Top of mind: Guest editorials bring perspective on psychiatric care
From the Editor’s Desk
Erica Vonderheid, Editor, Current Psychiatry
“Tell me what you think” is a question psychiatrists often ask when evaluating patients. Current Psychiatry turns the question on its head, providing a platform for leading psychiatric clinicians to tell us exactly what they think. Our editorials—whether written by Current Psychiatry Editor-in-Chief Henry A. Nasrallah, MD, or a member of our esteemed editorial board—are consistently well read and regularly shared across our social media outlets. Recent Guest Editorials include:
- Mary D. Moller, DNP, ARNP, PMHCNS-BC, CPRP, FAAN, a leader in the psychiatric nurse practitioner field, examined the growing role of psychiatric nurse practitioners in the mental health workforce and encouraged action to expand practice opportunities. As reported by the National Council for Behavioral Health, the United States is facing the psychiatric workforce shortage, and noted the important role of advanced practice clinicians in addressing that shortage; expanded training of all clinicians was recommended.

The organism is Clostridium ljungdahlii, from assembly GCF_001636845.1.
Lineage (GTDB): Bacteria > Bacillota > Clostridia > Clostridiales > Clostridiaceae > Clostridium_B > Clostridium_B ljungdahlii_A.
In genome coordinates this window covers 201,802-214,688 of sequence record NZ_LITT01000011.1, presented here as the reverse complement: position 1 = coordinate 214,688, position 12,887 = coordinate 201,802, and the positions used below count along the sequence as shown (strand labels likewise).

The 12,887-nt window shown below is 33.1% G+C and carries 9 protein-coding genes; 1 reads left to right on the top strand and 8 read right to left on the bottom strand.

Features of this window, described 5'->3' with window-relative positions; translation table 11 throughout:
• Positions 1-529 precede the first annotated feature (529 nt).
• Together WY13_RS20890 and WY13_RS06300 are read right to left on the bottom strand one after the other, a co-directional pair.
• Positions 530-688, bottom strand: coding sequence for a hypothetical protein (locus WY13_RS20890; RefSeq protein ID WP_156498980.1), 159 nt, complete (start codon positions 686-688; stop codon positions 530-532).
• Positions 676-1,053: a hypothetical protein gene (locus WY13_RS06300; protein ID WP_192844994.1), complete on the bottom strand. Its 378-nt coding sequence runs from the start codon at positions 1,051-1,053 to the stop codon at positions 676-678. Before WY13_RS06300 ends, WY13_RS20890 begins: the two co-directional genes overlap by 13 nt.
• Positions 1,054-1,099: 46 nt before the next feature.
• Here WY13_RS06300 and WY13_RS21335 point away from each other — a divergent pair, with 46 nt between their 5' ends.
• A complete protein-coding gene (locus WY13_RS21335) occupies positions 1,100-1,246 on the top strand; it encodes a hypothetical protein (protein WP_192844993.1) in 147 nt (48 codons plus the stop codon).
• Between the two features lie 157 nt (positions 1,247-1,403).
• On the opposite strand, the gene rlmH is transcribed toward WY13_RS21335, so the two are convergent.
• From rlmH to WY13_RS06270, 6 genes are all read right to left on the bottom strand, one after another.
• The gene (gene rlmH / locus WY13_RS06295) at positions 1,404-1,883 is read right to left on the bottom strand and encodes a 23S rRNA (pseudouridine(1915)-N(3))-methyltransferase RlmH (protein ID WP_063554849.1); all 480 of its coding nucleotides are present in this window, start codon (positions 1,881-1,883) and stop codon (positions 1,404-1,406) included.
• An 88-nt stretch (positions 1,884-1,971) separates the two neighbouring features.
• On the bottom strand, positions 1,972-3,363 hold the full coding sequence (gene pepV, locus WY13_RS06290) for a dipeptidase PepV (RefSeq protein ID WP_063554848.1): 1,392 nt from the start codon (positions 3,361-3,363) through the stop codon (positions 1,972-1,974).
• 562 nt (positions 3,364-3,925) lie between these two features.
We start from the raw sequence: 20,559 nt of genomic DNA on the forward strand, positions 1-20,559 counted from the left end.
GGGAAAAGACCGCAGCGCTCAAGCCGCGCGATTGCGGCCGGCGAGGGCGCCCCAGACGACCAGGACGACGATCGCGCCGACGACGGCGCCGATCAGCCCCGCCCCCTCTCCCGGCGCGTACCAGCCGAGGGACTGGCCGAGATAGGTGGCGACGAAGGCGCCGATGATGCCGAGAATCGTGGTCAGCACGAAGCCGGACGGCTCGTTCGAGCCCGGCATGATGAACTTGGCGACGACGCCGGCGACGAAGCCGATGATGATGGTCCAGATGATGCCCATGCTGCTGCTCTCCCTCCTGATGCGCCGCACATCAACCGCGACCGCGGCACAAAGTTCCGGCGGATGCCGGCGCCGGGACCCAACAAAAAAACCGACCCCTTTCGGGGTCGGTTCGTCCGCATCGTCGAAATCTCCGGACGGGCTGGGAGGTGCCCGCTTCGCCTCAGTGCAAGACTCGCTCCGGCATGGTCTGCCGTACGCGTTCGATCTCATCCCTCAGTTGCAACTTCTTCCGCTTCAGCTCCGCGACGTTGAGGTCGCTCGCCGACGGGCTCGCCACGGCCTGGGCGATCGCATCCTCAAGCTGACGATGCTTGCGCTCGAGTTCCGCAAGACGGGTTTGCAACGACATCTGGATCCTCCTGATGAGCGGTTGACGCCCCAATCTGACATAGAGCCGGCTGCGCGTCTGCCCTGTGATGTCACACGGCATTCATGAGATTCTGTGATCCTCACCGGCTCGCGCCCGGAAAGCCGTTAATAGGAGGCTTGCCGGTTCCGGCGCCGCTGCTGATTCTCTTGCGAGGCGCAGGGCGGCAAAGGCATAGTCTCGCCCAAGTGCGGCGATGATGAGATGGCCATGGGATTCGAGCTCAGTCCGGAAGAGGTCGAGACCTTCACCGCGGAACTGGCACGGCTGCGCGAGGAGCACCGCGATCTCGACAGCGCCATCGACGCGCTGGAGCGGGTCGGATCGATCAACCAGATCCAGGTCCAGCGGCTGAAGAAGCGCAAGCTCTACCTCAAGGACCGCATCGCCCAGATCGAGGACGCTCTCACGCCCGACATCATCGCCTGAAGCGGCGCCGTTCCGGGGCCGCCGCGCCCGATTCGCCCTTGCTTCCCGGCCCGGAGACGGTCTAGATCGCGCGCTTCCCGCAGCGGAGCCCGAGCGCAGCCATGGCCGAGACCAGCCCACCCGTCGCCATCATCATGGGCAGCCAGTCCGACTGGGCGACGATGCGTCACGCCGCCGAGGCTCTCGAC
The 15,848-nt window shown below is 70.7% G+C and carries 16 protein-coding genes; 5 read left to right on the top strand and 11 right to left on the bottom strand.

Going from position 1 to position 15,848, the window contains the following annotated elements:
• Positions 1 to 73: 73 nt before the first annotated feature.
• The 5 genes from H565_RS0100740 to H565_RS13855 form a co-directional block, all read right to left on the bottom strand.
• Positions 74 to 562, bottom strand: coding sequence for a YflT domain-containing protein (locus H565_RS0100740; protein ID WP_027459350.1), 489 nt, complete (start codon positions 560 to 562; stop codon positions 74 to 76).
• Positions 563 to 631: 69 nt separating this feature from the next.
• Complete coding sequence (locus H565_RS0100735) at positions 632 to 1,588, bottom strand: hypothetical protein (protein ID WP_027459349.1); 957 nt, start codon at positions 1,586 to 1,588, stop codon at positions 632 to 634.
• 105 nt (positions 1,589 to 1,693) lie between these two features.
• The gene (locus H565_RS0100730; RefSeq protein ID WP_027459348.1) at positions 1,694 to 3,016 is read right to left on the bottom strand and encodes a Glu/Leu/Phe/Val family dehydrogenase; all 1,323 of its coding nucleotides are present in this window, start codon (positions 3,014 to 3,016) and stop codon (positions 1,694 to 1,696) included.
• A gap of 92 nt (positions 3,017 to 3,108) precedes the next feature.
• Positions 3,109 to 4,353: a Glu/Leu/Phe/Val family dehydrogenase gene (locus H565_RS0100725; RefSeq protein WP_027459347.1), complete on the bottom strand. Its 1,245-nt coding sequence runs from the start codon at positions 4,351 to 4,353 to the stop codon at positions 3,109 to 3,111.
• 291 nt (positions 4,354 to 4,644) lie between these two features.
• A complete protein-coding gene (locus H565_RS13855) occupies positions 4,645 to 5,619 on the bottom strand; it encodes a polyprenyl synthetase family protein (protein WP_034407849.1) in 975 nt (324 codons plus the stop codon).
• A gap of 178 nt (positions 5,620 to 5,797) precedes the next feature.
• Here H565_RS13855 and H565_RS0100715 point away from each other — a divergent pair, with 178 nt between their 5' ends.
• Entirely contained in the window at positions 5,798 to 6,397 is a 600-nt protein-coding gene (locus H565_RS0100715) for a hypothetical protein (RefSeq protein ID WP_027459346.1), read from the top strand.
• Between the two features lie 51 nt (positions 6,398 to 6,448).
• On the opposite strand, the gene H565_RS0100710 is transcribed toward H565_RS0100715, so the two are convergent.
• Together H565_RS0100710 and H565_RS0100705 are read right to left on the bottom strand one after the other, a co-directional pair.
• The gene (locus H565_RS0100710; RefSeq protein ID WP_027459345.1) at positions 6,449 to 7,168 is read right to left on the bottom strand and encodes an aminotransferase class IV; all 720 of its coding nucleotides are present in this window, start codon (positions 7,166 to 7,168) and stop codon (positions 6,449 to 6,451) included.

- Robert M. Anthenelli, MD, encouraged readers to re-examine how much they are doing to help patients quit smoking and presented evidence debunking myths on pharmacotherapy for smoking cessation. Smoking still causes 1 in 10 deaths worldwide, according to a recent article in The Lancet, and that rate is even higher among individuals with mental illness. It is imperative that psychiatrists help their patients quit smoking.
- Paul Summergrad, MD, described his professional journey to becoming a medical psychiatrist—a physician focused on the psychiatric manifestations of medical and neurologic disorders—and why integrating medicine and psychiatric care is an essential skill. Increasingly, medical institutions, physicians, and patients are recognizing that combining medical and behavioral health care leads to better outcomes.
For 15 years, Current Psychiatry’s mission has been to deliver practical, evidence-based review articles to our 44,000 readers, who are psychiatrists, nurse practitioners, physician assistants, and certified nurse specialists. These editorials build off our core content and provide perspective for psychiatric clinicians.